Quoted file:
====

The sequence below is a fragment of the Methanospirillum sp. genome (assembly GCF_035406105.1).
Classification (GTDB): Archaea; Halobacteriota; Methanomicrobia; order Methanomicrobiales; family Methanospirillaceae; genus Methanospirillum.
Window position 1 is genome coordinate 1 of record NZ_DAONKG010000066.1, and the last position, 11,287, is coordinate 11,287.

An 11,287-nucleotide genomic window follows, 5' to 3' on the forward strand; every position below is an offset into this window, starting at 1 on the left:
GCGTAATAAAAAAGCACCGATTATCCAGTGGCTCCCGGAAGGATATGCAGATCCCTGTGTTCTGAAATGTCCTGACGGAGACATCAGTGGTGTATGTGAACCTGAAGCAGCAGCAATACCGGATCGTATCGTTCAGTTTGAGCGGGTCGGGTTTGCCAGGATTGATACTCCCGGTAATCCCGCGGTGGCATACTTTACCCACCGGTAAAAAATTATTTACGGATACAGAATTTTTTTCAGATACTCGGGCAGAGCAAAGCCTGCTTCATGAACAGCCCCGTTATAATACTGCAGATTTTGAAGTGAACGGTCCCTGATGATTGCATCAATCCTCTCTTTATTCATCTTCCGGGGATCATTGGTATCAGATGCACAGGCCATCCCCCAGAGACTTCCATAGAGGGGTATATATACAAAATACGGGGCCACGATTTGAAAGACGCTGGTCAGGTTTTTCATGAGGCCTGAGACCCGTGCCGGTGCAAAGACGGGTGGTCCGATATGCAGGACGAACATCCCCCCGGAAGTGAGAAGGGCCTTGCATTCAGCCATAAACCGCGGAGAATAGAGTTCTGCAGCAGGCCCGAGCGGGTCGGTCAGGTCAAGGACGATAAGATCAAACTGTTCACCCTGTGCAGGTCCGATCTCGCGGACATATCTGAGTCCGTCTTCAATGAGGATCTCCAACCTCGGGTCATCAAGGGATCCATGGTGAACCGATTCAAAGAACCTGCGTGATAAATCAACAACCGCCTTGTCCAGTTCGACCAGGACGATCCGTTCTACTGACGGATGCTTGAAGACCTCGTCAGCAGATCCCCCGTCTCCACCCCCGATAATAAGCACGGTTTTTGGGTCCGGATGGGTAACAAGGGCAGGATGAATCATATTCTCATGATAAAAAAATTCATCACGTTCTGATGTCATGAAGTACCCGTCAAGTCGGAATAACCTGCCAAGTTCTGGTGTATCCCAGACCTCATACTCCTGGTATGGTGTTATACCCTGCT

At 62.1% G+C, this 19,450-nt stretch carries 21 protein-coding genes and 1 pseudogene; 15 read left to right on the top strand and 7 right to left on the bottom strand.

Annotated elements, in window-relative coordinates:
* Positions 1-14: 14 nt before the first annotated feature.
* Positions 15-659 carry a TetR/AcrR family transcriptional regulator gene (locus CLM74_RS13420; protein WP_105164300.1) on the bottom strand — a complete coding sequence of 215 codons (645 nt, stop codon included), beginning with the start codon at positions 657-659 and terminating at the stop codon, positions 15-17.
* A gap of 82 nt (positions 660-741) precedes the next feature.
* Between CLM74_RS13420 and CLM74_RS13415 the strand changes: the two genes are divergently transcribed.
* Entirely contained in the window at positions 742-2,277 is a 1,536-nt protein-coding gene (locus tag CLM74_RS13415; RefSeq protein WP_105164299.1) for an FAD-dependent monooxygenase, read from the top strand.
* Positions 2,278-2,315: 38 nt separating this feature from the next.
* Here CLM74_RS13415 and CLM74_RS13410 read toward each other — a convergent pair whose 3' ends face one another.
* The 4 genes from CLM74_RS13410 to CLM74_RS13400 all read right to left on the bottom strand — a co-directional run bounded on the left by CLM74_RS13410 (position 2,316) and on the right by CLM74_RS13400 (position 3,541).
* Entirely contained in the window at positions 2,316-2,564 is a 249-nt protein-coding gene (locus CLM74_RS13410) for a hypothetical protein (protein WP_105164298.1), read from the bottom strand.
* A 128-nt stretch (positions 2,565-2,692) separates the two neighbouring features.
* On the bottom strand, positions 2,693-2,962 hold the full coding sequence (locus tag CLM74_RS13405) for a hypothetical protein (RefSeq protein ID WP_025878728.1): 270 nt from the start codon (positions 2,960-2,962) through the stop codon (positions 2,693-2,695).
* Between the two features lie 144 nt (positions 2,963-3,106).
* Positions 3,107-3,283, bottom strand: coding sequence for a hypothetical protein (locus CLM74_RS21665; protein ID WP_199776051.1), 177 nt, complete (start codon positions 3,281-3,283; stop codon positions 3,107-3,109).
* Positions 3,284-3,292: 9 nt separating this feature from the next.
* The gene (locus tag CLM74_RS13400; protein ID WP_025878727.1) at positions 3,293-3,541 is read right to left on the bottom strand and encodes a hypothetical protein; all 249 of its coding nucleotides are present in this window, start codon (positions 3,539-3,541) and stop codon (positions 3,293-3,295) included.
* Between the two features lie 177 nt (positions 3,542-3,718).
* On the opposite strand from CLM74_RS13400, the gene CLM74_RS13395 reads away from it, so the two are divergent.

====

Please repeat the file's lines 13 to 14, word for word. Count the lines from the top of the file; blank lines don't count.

* Positions 2,278-2,315: 38 nt separating this feature from the next.
* Here CLM74_RS13415 and CLM74_RS13410 read toward each other — a convergent pair whose 3' ends face one another.